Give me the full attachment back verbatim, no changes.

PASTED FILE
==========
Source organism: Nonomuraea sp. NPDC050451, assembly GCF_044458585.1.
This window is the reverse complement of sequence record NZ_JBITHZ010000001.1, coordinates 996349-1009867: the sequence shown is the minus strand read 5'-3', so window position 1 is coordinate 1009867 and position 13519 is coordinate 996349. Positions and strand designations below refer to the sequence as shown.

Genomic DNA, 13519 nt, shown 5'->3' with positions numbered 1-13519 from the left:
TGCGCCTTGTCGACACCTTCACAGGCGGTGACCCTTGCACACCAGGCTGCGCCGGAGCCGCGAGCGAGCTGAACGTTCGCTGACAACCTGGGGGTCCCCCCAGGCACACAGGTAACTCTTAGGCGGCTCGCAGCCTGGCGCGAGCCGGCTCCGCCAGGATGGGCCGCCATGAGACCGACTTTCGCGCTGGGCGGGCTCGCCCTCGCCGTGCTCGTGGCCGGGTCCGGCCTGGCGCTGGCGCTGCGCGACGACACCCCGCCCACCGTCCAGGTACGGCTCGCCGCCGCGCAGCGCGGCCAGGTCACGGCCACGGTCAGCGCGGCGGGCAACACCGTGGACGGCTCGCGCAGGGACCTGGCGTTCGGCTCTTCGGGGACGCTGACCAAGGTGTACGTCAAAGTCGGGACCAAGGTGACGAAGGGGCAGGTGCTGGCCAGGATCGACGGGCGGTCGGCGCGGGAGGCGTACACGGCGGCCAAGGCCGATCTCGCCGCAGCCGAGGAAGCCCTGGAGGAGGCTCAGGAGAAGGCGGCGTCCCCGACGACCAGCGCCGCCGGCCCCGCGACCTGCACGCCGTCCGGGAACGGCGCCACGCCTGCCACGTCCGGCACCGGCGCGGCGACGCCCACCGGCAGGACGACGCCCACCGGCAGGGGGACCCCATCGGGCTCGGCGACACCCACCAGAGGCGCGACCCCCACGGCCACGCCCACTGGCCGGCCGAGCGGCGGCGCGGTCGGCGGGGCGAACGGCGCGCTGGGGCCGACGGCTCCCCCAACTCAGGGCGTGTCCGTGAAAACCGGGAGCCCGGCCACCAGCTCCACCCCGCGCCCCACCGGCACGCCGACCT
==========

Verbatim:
Source organism: Nonomuraea sp. NPDC050451, assembly GCF_044458585.1.
This window is the reverse complement of sequence record NZ_JBITHZ010000001.1, coordinates 996349-1009867: the sequence shown is the minus strand read 5'-3', so window position 1 is coordinate 1009867 and position 13519 is coordinate 996349. Positions and strand designations below refer to the sequence as shown.

Genomic DNA, 13519 nt, shown 5'->3' with positions numbered 1-13519 from the left:
TGCGCCTTGTCGACACCTTCACAGGCGGTGACCCTTGCACACCAGGCTGCGCCGGAGCCGCGAGCGAGCTGAACGTTCGCTGACAACCTGGGGGTCCCCCCAGGCACACAGGTAACTCTTAGGCGGCTCGCAGCCTGGCGCGAGCCGGCTCCGCCAGGATGGGCCGCCATGAGACCGACTTTCGCGCTGGGCGGGCTCGCCCTCGCCGTGCTCGTGGCCGGGTCCGGCCTGGCGCTGGCGCTGCGCGACGACACCCCGCCCACCGTCCAGGTACGGCTCGCCGCCGCGCAGCGCGGCCAGGTCACGGCCACGGTCAGCGCGGCGGGCAACACCGTGGACGGCTCGCGCAGGGACCTGGCGTTCGGCTCTTCGGGGACGCTGACCAAGGTGTACGTCAAAGTCGGGACCAAGGTGACGAAGGGGCAGGTGCTGGCCAGGATCGACGGGCGGTCGGCGCGGGAGGCGTACACGGCGGCCAAGGCCGATCTCGCCGCAGCCGAGGAAGCCCTGGAGGAGGCTCAGGAGAAGGCGGCGTCCCCGACGACCAGCGCCGCCGGCCCCGCGACCTGCACGCCGTCCGGGAACGGCGCCACGCCTGCCACGTCCGGCACCGGCGCGGCGACGCCCACCGGCAGGACGACGCCCACCGGCAGGGGGACCCCATCGGGCTCGGCGACACCCACCAGAGGCGCGACCCCCACGGCCACGCCCACTGGCCGGCCGAGCGGCGGCGCGGTCGGCGGGGCGAACGGCGCGCTGGGGCCGACGGCTCCCCCAACTCAGGGCGTGTCCGTGAAAACCGGGAGCCCGGCCACCAGCTCCACCCCGCGCCCCACCGGCACGCCGACCT